The cops are soon on to you for who knows what. The Doc can’t help with your memory. And soon other parties enter the fray, including an Egyptian-themed doomsday cult. As I’m poking and prodding around Tesla Effect is good natured enough to crack a dry joke or two. Throughout it all, neither Tex Murphy nor Tesla Effect lose their sense of humor. Neither of them are cool in the strictest sense of the word. Tex doesn’t realize that but is competent enough in his job that this discrepancy doesn’t phase him. Tesla Effect just runs with the camp as far as it will go. I’m liking what its brought to my door until I’m not.
Once Tesla Effect allows me to leave the main home area, things begin to deteriorate. Investigations become scavenger hunts like I’m look for Easter eggs—a dozen baseball cards here, a dozen fragments of something there. Complexes have roaming guards and killer bees that add up to instant failure if you’re spotted. It also loses the narrative flow as the plot becomes a bit wishy washy, and I end up wondering, more than once, who this particular person is.
This is a consequence of the second half of the game being so rushed. Plot points are breezed past as the mystery gets explained in expository dumps. One chapter is made up of cutscenes followed by a single dialogue choice that works as follows: choose option A and continue on, choose option B and the game smacks you over the head by turning back time and telling you to get it right this time. They weren’t kidding with the doomsday cult either. Be a little slow on the final puzzle and the world blows up. The whole game goes off the rails and distances itself from the extraordinary, yet small scale circumstances of the first half. I’ve never seen a game lose itself quite so thoroughly as it does here.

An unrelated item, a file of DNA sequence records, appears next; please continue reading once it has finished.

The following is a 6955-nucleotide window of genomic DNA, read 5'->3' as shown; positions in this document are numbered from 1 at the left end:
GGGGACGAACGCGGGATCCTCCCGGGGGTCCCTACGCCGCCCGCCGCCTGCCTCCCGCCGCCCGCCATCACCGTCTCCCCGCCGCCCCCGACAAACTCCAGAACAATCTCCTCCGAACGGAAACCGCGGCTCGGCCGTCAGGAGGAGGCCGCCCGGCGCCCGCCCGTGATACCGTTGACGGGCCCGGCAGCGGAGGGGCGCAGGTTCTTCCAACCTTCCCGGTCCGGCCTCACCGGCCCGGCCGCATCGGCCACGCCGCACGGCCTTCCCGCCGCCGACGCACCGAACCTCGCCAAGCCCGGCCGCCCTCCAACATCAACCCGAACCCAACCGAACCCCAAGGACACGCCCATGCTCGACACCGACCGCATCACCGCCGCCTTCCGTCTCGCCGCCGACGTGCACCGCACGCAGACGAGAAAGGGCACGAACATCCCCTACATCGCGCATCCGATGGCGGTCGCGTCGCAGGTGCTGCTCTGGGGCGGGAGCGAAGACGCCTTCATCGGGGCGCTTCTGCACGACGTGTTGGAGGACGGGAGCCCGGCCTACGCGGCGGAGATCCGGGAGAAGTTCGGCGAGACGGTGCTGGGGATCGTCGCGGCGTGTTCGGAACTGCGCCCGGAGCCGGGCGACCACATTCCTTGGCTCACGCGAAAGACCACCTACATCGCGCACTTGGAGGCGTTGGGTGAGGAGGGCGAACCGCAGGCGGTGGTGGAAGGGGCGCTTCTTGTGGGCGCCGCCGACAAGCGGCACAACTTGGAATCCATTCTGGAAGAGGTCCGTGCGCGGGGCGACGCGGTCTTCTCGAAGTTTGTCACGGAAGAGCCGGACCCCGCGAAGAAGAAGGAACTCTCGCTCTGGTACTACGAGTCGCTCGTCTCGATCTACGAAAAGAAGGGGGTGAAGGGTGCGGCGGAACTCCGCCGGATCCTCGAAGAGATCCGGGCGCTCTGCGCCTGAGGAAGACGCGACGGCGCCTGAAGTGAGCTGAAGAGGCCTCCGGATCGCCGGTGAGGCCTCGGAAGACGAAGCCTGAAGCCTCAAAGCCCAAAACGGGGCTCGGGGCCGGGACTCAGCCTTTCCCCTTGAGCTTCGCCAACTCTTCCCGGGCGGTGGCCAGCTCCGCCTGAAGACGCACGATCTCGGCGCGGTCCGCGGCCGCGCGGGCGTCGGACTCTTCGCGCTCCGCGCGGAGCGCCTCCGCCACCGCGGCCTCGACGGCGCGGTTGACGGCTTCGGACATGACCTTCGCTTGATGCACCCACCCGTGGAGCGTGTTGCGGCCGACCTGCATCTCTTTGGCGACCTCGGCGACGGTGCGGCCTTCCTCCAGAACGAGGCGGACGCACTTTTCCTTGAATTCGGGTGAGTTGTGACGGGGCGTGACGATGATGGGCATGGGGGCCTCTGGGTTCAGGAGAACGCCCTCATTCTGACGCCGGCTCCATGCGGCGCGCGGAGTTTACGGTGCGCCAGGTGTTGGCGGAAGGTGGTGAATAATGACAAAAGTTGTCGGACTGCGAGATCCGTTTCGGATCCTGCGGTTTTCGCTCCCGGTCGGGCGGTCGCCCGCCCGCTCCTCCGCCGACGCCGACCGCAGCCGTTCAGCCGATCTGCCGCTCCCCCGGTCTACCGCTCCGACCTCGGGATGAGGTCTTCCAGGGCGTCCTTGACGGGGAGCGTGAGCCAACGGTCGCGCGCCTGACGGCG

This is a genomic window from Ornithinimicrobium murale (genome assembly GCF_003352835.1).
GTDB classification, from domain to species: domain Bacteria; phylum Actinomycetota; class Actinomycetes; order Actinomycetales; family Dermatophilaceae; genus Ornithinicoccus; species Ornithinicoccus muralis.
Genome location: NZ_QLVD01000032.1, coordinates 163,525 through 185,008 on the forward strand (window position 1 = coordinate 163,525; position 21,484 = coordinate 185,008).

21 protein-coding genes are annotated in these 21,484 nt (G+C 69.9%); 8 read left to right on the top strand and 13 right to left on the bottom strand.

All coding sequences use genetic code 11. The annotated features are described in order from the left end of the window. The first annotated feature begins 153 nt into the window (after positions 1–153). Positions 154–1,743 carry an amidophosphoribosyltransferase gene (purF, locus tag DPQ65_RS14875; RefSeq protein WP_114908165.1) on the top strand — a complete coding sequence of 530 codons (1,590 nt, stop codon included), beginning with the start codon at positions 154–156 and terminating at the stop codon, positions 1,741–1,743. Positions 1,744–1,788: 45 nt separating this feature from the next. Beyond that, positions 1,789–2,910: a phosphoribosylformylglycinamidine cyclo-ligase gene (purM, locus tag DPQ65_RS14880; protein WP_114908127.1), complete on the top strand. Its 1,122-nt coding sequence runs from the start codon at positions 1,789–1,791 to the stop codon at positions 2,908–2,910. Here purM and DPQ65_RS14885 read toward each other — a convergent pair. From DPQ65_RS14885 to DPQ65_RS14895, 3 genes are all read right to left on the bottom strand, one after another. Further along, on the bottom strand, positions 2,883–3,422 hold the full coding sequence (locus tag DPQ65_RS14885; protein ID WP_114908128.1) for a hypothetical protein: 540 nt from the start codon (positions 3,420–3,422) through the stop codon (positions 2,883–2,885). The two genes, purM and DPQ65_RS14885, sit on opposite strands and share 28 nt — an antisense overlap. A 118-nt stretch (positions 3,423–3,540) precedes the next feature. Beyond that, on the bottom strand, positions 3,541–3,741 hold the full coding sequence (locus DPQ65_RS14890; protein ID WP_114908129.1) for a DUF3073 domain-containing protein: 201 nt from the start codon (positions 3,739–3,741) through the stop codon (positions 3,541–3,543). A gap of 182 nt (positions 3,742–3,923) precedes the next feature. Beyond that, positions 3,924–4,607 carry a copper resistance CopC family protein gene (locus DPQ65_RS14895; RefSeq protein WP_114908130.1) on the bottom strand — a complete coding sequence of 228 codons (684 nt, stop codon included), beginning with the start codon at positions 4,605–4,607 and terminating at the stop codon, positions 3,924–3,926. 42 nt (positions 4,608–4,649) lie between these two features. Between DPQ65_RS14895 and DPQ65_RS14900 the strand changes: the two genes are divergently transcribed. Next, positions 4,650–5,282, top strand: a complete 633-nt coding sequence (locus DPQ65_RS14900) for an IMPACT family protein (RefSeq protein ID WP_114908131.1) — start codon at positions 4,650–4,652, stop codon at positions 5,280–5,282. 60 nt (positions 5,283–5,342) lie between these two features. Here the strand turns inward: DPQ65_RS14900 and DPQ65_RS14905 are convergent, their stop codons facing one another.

Tesla Effect came to me hoping it would have the chops to give the FMVs their come back and carve out a small bit of territory. They may still get their time to shine, but Tesla Effect won’t be the one to lead them. Like the idiot son-in-law in the VP position, it ain’t up for the challenge of being at the head of things. The FMV game has potential, but Tesla Effect is B-grade fun that soon turns into B-grade nonsense.
Tesla Effect walked out a little dejected, but its tight eyes and scrunched up mouth told me it was going to try anyway. I didn’t feel it could hack it out there, yet I could only wish it the best of luck. I turned back to my notes, wondering where that delivery was.